I can not pull myself away to take a photo but I will in a day or so and post it for you. I love big bright photos on blogs and am disappointed that I do not have to share with you at this moment. [Scratch that -- it is too depressing. I must insert photos]

I am going to try and take tomorrow off. This means that I will only skein and mordant a couple pounds of fiber and leave it at that. I look forward to seeing what Adrienne and I will come up with. We love to start projects -- and we need a new project like we need a hole in the head.

On Sunday, we are going to Maia's for a spin-in. This will be my first one over at her house and I am very excited. Little spinning wheel, where are you? How have you been?

This skein of yarn was our last foray together.

I don't know if I mentioned this but I bought a second spinning wheel. Did I say that I don't oficially have a job? Yet, I can not stop myself from buying more fiber related gadgetry. The very low price of $120 for a Louet S51 somewhat sealed the deal. It is so beautifully simple -- single treadle, the bare components to make fiber spin into a yarn. I had 3 ideas when buying this wheel:

1. Adrienne could use it. She now knows how to drop spindle and this wheel will be very easy for her to spin on.
2. I am toying with the idea of renting my friend's 1960's trailer in Nevada City. Yes, I said a trailer. BUT -- it is very very cute. And, it is in the country. And, it is 5 minutes from the Yuba RIver. I pictured this little wheel sitting in the trailer, waiting for me, and spinning in the country. Ahhhhh.
3. I thought that if someone wanted to learn how to spin, this could be my loaner wheel. Does anyone out there want some spinning lessons? Fall is coming... think how great a handspun scarf would feel.

I might as well come fully out of the closet...I also bought a Schacht rigid heddle loom for $50! That feels really good to say. yet again, do I really need this right now? At the store, I looked at it, and a bubble formed over it, and in that bubble my imagination took me to my famiily room, the loom clamped to my coffee table, I am watching trashy television and weaving very simple handspun white cloth. So, I bought it. Sick bastard!

The loom has been sitting on my living room floor for the past week. I walk over it, carrying buckets of newly dyed and washed fiber to the backyard. I resist putting it away because I really want to warp it ("it only takes 40 minutes to warp, and you can warp straight to the loom" the saleswoman exclaims). But when on earth do I even have the time to calculate a warp? Finally, yesterday, I stubbed my toe on the corner of the loom, I think tomorrow it may have to find a new home in storage. Loom, please don't look at me that way.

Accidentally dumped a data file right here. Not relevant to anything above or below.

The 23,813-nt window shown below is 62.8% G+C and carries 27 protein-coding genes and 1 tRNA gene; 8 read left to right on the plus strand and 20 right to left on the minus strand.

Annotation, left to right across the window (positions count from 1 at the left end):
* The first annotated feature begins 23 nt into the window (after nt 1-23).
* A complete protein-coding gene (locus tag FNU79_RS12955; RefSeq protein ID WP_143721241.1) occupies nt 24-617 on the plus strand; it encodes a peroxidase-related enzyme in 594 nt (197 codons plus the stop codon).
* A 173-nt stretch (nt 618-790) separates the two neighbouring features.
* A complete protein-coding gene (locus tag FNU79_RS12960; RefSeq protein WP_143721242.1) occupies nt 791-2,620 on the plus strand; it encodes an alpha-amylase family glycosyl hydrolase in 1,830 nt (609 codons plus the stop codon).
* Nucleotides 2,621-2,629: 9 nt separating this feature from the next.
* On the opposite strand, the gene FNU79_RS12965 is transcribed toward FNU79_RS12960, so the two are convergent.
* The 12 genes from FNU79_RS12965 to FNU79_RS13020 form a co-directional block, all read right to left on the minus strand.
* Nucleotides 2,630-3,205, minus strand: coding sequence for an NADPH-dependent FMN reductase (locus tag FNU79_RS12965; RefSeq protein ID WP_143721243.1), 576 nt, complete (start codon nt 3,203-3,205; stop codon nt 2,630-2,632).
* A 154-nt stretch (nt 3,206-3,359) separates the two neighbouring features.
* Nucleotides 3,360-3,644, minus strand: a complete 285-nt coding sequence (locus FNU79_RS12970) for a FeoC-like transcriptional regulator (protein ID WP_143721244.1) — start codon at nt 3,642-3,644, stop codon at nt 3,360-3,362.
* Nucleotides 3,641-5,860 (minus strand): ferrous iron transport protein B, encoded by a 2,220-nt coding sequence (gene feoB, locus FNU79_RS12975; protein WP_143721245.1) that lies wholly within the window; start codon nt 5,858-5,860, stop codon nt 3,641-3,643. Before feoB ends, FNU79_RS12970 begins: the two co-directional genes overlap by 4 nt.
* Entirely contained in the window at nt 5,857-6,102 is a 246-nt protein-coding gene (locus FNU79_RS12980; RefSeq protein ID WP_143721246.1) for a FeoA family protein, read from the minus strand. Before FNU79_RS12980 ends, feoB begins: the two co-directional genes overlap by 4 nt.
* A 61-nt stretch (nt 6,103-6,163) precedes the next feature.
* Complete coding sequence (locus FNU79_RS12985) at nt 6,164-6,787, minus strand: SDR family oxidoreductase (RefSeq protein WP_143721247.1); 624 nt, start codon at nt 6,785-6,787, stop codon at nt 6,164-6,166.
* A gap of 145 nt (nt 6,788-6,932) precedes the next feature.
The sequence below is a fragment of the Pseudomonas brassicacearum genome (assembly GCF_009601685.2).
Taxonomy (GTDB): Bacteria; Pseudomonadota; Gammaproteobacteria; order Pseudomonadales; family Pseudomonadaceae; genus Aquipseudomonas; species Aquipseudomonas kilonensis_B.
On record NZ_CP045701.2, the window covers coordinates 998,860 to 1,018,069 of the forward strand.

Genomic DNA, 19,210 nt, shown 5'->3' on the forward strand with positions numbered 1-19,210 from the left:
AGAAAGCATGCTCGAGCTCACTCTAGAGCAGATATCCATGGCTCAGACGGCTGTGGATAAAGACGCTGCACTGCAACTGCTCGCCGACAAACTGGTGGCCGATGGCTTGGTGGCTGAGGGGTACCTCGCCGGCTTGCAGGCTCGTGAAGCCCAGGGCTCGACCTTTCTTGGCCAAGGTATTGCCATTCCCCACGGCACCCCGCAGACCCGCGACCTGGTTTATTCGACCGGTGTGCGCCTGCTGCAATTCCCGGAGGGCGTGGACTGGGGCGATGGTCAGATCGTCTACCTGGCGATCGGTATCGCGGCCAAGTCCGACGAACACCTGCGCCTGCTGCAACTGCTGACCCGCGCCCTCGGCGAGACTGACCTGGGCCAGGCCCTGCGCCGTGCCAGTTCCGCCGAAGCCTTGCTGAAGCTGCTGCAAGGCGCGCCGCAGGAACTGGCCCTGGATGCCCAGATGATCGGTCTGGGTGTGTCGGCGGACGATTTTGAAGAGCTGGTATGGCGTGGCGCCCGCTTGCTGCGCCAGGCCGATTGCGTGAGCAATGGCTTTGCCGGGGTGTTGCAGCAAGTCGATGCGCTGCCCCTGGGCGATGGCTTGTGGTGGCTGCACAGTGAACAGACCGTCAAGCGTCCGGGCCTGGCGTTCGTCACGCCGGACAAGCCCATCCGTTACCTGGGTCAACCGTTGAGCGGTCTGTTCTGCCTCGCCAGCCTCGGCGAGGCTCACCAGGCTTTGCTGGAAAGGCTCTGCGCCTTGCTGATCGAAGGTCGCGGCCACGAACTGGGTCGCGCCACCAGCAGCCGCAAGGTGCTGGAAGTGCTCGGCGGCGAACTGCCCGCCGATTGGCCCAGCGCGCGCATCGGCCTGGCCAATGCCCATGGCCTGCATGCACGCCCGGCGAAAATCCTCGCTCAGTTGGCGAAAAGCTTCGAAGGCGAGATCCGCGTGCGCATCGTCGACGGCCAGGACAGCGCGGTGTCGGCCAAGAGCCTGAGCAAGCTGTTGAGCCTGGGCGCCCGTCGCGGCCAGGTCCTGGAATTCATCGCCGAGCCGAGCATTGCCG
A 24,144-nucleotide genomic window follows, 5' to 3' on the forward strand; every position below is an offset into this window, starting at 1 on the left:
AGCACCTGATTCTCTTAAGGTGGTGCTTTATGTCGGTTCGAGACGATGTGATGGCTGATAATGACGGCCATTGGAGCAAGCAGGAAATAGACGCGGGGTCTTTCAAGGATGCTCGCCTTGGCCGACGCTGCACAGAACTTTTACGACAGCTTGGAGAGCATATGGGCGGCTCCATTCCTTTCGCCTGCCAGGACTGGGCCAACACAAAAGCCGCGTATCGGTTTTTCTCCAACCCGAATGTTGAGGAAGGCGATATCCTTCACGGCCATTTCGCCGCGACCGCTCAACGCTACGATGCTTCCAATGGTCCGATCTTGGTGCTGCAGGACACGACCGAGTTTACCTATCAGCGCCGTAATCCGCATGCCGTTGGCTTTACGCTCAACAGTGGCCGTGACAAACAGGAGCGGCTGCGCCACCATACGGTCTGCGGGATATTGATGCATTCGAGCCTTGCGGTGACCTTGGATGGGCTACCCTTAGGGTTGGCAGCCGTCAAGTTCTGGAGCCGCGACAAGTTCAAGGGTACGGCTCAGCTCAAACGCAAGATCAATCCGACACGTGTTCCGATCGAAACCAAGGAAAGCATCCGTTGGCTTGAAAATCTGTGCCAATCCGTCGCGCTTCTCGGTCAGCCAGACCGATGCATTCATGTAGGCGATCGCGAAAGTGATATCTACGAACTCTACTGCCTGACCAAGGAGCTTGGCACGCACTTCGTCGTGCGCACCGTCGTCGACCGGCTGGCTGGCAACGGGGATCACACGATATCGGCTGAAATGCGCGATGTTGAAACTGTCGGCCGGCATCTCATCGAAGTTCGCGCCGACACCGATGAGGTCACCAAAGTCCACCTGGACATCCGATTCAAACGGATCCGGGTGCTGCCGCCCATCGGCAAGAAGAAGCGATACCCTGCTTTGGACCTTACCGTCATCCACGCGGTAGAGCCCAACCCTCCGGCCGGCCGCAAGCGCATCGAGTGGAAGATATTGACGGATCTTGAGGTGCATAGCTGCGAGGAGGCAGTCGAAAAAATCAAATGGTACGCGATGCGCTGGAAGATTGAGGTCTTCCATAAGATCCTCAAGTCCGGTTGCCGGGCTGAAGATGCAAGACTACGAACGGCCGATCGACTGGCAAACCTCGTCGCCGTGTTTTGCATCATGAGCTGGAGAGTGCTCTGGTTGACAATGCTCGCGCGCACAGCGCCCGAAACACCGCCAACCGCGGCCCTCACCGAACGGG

As an endnote to my last post, I replied to Ms. SJ's sweet message very simply letting her know that I did receive her message. She replied that the email was meant for internal use only, and that she does not know how I got the message, and she apologizes for that. However, her opinion is her opinion. Cheers!

My original question was never answered.

Needless to say, I have decided to not apply to the SF Craft Mafia Winter show. At this juncture, I want to focus my attention and energy on positive people, attitudes, and venues. The world is full of positive opportunities if you allow yourself to see them. I think that theoretically the SF Craft Mafia is a good idea and I hope in the future they will support new, up and coming artists and craftspeople. God knows if we don't support one another, who will?!

On that note, I hope everyone is creating beautiful things.

Tuesday, September 4, 2007

The Emotional Ups and Downs of Spinning and Knitting

Wow! It has been wayyyyy to long. From the ache in my back, I think I have been working too much. You know when you haven't seen a friend in a long time, and you don't know where to start -- that's how I feel right now.

Let's start right with this moment, where the wind has been taken out of my sails - I am awake this morning bright and early very angry. What a wonderful start to the day! Part of the reason I haven't been blogging is that I have been working hard on updating my website because I wanted to apply to the SF Craft Mafia's Winter sale. This was going to be my first attempt to get my product out to the public. So, I thought that I would pitch my products, and my wonderfully talented friends products, Maia and Brooke. They will be out of town and can not represent themselves and they have a great product. So, I wrote to Craft Mafia for their advice regarding how to apply/ proceed.

This has been our interaction so far:

Hi --

I am applying to participate in Mafia Made Winter 2007. My business's name is A Verb for Keeping Warm.

I have a question -- I am in a co-operative with 2 other businesses, Tactile Fiber Arts and Sincere Sheep.

I am wondering if it would be OK for me to represent our co-operative and sell products from all three companies. Unfortunately, the owner of Tactile Fiber Arts and Sincere Sheep will be out of town the 21st. All three companies have similar goals overall -- to offer earth friendly fiber and yarn products. More information can be found at Tactile Fiber Arts currently does not have a website.

Also, would I apply as a joint applicant? And pay $95?

Please advise.

Kxistine Vxjar

And, this was their response:

From: Bxrbe Sxint Jxhn
Date: September 3, 2007 8:48:57 PM PDT
To: Kxistine Vxjar
Subject: RE: Mafia Made 2007 Question

Well, I'm gonna vote no for her regardless of her coop businesses. Shes a
yarn spinner and she says WAY too cheap

Are you kidding? This is your response? hmmmmmm -- ok. what do I say to that one? I am having a very hard time trying to write something back even vaguely professional. This hits right on the edge of my personality that some may describe as sensitive and emotional -- a nice way to say bitchy and aggressive! And, why is she speaking to me in third person?? Do yarn spinners cheapen the DIY craft movement?! Let me tell you, when you are working your ass off -- it does NOT feel good for someone to call you cheap.

So, I thought I would turn to my fellow fiber bloggers for support. Argh!

On a happier note:

Brenda Dayne's new sock pattern, Brother Amos, has been posted. I am going to download it and hopefully start on it soon.

I finished a hat for Adrienne out of Judith McCuin's shetland yarn. She looks very cute in it.

I have been dyeing like a mad woman and having alot of fun. I really feel like I am learning alot about natural dyeing.

I have just cast-on Pomatomus.

My mom is coming at the end of September from Minnesota. We are going to Ashland, OR to look for a farm. I love when my mom comes to visit.